Guide to the Gods 1.0

Nn... to Nz...



Celtic river god of the Severn estuary in south-west Britain. May be equated with Nuada.


Australian giver of spirit children.


Mayan god of creation.


Algonquin goddess of the earth.


Primeval beings of Dogon people.


Roman goddess of birth. Her name means ninth month, an allusion to the term of pregnancy. She later became associated with the goddesses Decima and Morta as one of the Roman Fates.


Eskimo god of icebergs.


Nordic deities of fate. They were: Urd (Fate or Destiny); Verdandi (Being); and Skuld (Necessity).


Etruscan goddess of fate and fortune. In an Etruscan New Year rite, a nail was hammered into a block of wood at her temple at Volsini. This rite has been variously interpreted as a fertility rite or as an expiation rite for the year just past.



Greek god of the south wind. In Greece, the south wind blows mainly in the autumn. Son of Astraeus and Eos. Brother of the other Winds (qv). Known to the Romans as Auster.


"Night". Nordic personification of night. She was the mother of Dag (day).


See Nun.



Known as Nuada Argetlamh: "Nuada of the Silver Hand". An Irish god and one time leader of the Tuatha de Danaan. He lost a hand at the first Battle of Magh Tuireadh fighting against the Firbolgs. Due to this infirmity, he was forced to give up his position as king of the Tuatha De Danaan. Dian Cecht made him a silver hand (whence the epithet). However, Dian Cecht's son Miach later gave Nuada a new hand of flesh and blood which allowed him to regain the kingship. Nuada was killed in the second Battle of Magh Tuireadh by the Fomorii leader Balor.


Sumero-Akkadian Enki as creator god.


Melanesian crocodile god.

Nu Kua


Chinese creator goddess.


Sky-god and supreme deity of Samojedic people.


Australian sky gods, creators of men.

Number Eleven

>H3>(Dubiaku) Culture hero and ancestor of the lesser gods of the Ashanti of Ghana.



Spirit couple of the Dogon tribe of Mali.


Sky god of the Mansi (Vogul) people of the northern Urals.

Nun (Nu)

Egyptian god who personified the primeval waters from which the world was created. Partner of Naunet as one of the eight creator deities of the Ogdoad. He was referred to as the 'father of the gods', which referred to his primacy in time rather than any literal parentage. Nun played no part in Egyptian religiou rituals and had no temples dedicated to him. He was symbolized by the sacred lakes associated with some temples, such as Karnak and Dendara. Depicted in human form holding the solar barque of Re above his head.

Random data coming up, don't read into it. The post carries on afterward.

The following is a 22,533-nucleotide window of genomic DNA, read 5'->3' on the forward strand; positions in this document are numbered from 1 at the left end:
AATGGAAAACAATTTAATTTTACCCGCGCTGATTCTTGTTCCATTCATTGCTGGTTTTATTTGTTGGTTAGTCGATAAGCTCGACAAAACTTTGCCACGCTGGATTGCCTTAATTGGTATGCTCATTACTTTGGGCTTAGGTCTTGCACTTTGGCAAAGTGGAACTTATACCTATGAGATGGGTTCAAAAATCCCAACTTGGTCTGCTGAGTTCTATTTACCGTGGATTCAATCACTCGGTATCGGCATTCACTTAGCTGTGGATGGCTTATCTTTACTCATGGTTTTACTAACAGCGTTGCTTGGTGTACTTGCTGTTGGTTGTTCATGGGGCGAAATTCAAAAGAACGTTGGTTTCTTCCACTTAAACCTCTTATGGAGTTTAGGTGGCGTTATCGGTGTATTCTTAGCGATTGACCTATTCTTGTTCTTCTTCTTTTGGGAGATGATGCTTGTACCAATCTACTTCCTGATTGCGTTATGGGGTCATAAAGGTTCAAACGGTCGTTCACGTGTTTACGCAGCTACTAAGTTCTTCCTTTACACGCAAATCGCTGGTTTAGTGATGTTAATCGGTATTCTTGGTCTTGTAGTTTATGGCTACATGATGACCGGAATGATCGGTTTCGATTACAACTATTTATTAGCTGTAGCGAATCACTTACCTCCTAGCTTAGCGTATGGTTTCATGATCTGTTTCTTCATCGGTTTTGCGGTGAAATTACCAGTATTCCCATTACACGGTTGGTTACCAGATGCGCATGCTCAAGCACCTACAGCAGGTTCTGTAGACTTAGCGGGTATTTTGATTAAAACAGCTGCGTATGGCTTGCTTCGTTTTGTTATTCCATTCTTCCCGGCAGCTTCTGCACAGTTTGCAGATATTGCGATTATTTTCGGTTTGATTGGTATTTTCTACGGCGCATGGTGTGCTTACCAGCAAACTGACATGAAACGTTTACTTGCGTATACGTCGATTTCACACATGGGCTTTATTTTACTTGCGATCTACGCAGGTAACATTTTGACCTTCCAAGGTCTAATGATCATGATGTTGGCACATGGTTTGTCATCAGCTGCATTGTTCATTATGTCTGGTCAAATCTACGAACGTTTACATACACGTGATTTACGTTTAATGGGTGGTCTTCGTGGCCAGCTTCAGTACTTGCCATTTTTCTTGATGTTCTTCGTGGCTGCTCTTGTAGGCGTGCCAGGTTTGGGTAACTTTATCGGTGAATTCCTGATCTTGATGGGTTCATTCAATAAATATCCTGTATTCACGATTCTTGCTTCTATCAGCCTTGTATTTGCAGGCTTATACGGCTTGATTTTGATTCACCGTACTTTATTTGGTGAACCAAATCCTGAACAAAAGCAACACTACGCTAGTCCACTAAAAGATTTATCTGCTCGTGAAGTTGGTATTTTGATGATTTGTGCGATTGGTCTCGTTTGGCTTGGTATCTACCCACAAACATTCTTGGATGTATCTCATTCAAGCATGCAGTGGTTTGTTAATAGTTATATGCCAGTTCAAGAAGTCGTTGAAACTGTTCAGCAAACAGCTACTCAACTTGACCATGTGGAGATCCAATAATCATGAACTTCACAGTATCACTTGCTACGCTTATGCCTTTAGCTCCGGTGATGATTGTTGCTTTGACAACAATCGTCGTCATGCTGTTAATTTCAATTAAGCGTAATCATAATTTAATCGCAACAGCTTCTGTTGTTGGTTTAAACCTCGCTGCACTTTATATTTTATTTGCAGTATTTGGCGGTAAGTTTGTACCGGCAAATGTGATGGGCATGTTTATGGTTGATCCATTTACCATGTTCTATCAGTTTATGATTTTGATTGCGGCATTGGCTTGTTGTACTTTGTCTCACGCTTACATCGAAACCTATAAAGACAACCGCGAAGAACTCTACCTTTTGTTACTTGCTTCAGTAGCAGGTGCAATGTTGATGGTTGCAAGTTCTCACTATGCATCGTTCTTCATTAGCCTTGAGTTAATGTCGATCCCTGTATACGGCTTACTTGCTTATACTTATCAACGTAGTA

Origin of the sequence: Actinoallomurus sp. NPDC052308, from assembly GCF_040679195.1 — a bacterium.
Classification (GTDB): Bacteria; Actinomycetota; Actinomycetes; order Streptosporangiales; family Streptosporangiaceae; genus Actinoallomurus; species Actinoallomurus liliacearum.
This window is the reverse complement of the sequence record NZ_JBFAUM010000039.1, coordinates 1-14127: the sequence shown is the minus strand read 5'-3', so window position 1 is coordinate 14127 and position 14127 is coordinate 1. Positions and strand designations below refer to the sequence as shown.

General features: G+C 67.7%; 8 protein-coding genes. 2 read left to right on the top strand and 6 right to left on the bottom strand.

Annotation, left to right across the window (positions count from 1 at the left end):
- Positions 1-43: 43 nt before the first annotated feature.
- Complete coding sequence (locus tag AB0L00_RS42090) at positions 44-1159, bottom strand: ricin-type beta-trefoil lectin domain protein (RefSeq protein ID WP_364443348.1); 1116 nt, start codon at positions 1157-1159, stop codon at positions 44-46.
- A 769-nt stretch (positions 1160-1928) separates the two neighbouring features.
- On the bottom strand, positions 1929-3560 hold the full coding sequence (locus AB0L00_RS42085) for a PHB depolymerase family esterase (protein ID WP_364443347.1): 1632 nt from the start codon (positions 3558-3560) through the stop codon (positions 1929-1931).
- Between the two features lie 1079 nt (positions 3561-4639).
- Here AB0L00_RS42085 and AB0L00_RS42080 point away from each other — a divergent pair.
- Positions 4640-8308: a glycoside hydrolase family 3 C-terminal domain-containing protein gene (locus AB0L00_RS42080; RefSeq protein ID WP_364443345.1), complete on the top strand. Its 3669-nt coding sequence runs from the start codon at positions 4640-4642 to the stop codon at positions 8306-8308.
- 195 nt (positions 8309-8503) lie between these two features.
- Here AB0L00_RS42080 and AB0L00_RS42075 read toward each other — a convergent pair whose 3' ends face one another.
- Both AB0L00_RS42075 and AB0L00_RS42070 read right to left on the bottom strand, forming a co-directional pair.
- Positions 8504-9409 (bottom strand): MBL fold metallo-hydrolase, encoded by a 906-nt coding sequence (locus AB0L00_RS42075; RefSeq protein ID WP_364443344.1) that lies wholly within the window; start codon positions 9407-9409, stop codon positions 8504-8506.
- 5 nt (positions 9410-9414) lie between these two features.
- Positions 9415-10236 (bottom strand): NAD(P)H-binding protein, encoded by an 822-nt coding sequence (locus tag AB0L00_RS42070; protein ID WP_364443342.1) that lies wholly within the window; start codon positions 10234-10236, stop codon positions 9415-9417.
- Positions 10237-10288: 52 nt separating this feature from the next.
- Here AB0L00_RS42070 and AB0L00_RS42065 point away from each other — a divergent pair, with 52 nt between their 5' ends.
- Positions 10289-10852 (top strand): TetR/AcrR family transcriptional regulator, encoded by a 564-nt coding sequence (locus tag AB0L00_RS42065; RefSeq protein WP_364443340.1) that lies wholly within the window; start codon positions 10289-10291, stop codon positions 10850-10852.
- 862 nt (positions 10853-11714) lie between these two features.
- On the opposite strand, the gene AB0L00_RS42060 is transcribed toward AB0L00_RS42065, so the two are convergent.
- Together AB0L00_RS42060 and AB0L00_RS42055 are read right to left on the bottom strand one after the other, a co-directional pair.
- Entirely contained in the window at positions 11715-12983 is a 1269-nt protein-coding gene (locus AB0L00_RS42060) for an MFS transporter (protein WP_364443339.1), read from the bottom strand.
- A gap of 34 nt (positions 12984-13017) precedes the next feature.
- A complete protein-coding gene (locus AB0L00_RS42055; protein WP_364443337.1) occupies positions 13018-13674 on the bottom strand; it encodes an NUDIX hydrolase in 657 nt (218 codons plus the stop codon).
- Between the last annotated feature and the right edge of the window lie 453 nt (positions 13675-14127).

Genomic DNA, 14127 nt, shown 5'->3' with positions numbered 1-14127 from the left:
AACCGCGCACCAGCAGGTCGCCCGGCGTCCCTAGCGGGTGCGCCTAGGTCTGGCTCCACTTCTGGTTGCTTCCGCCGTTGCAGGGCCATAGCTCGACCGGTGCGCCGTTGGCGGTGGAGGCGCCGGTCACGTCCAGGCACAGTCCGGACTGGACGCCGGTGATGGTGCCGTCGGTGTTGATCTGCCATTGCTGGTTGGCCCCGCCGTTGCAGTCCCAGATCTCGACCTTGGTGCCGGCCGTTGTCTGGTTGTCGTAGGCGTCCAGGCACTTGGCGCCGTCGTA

Culture hero of the Australian Wiimbaio people. He created the land and brought law and order to the people living there.


A culture hero and supreme deity of certain Australian peoples. After creating all the things on the earth, he ascended to the sky.


Mesopotamian god of light and fire.


(Neuth, Nuit)

Egyptian goddess of the sky and of the heavens. Daughter of the air god Shu and Tefnut, the goddess of moisture, in the Heliopolitan genealogy. She was typically depicted as a woman with her elongated and naked body arching above Shu and the earth god Geb to form the heavens. Sometimes she appeared in the form of a cow whose body froms the sky and heavens. Nut was the barrier separating the forces of chaos from the ordered cosmos in this world. Her fingers and toes were believed to touch the four cardinal points or directions. The sun god Re was said to enter her mouth after setting in the evening and travel through her body during the night to be reborn from her vulva each morning. Nut was also a goddess of the dead, and the pharaoh was said to enter her body after death, from which he would later be resurrected. Her principal sanctuary was at Heliopolis.

Nu Wa

(Nu Kua)

Chinese creator of human beings, goddess of marriage.


Bantu name for animals with magic powers.


God of the Koko of Nigeria.



High god of the Barotse of Upper Zambesi.


The supreme creator god of the Akan of southern Ghana.



The Ashanti supreme god.

Nyamia Ama

God of storms, rain and lightning of Senegal.


Tibetan spirits of trees and stones.


(Nyankopon Kweku, Onyankopon)

Sky god of the Ashanti of Ghana.


God of the Maragoli people of Kenya.


In Greek mythology, a minor class of female nature deities. They were usually associated with the fertile aspects of nature and with water. They were believed to be long-lived but not immortal. They were generally considered to be beneficent rather than destructive, and well disposed toward humans. The nymphs were commonly grouped into an array of subtypes: Oceanids (nymphs of the ocean), Nereids (sea nymphs), Naiads (freshwater nymphs), Dryads or Hamadryads (associated with forests and trees, particularly oak trees), Oreads (mountain nymphs), Napaeae (nymphs of valleys), among others. See also the entries under the individual subtypes.


Finnish god.


Australian totemic ancestor, the pigeon.


(Nux, Nox)

"Night". Greek goddess of night. Often regarded as little more than a personification of the night, particularly in Greek cosmogony. Also regarded as a primordial goddess derived from Chaos. Her power was said to be great, overwhelming even Zeus. She was the mother of a number of primordial gods or entities, such as Hemera (day), Aither (light, or heaven), Hypnos (sleep), and Thanatos (death).


(Nzambi Mpungu)

Great goddess of the Bakongo people of the Congo.


High god of the Fan people of the Congo.